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Thursday, December 4, 2014

What if Magic were special, extremely special, rare and difficult?

What if magic were extremely  rare and special in  a campaign?
One of my long standing  issues with the fantasy  role playing game genre is that a player may simply choose to be a wizard.
Wait a wizard? I know. Old D&D first level wizards are basically stacks of fire wood waiting to be set alight by the  first goblin with a short sword that comes along. Calling that 4 hit point 9 (THAC0 style) armor class character who can cast two spells every eight hours or so a wizard is a bit of stretch.
However It's not like that any more.
With the 5th edition sprucing up cantrips even a 1st level magic user has a ranged offensive option every round. I have no problem with that, and I do understand that the  magic using classes are still the most physically vulnerable at low levels. What I do hate to see is characters whipping eldrich blasts around like darts at a bar,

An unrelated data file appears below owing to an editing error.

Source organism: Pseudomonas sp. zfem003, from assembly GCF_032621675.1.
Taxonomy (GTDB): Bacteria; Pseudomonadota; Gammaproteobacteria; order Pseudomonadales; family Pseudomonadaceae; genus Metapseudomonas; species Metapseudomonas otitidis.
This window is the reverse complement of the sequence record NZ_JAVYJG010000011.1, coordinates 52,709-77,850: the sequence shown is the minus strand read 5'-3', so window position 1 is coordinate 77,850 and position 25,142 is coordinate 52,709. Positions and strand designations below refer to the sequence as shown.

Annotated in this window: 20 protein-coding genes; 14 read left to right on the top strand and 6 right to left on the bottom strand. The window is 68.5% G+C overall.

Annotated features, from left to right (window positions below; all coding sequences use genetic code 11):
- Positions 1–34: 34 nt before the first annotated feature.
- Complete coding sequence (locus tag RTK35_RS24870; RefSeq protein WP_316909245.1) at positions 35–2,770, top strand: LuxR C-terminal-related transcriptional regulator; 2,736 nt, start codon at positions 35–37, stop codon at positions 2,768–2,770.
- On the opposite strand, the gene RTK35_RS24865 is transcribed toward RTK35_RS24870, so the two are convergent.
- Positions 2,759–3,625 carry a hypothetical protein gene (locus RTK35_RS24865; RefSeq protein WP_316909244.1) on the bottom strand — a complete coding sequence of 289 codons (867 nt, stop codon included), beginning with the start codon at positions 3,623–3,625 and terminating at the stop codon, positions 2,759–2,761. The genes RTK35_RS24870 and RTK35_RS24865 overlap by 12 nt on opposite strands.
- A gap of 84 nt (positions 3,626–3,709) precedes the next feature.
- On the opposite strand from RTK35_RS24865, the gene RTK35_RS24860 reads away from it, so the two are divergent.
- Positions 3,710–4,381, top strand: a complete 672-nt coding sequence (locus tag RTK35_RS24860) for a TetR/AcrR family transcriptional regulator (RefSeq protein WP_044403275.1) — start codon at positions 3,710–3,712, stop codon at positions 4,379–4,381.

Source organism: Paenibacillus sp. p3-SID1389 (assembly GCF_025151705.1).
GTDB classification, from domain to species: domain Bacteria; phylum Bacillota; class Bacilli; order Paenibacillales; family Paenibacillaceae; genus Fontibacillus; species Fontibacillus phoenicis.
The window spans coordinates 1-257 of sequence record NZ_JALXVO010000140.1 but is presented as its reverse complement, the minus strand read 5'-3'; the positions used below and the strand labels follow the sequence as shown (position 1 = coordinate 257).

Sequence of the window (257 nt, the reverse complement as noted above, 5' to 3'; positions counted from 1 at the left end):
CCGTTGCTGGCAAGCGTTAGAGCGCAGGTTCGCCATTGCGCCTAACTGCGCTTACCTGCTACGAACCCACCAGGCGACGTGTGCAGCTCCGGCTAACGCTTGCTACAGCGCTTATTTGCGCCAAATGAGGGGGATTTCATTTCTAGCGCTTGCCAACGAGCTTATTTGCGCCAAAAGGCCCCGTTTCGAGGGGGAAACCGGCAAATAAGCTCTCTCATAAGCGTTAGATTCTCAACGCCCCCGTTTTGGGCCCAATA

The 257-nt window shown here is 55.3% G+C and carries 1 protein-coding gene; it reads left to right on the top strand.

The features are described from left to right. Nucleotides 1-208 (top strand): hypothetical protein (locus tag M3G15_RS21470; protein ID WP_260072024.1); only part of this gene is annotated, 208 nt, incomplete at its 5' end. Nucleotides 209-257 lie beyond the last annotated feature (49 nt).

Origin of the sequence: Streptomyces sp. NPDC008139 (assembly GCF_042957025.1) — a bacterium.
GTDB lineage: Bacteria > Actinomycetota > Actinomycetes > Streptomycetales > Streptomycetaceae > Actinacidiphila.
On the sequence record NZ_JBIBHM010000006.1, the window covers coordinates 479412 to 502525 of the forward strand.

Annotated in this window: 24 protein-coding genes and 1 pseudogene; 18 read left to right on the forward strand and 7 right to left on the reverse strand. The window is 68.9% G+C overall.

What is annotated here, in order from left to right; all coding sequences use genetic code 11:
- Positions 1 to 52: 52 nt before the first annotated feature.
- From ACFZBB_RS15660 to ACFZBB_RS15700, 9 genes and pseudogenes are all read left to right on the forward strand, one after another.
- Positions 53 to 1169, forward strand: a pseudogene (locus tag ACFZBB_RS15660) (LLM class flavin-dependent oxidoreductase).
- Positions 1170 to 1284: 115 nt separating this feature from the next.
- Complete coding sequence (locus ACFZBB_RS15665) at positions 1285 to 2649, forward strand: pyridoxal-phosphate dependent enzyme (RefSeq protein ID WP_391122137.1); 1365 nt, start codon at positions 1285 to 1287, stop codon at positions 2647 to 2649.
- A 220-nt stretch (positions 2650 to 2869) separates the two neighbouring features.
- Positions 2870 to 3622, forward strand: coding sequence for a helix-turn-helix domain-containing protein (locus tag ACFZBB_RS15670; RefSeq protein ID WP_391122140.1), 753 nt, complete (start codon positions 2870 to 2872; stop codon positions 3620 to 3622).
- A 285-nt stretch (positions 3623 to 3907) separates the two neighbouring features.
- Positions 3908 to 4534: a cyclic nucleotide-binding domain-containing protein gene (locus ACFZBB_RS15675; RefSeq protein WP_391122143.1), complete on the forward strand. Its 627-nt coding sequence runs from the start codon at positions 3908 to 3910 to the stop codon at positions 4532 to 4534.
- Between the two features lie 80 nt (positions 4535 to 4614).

Like Magic is no big deal.

Now I established a while back that I think Wizards are special. At the end of a campaign a powerful  player character wizard is a mighty ass kicking snowflake. The high level wizard is likely  unique in the setting, a feared bad ass. A  high level  wizard would be my first choice for a player character that should  "graduate " away form mortal concerns and turn inwardly  towards deeper, darker, more mysterious interests.

Now dovetails a bit with my last post, in that I am about to house rule things to the point where it might as well be a different game.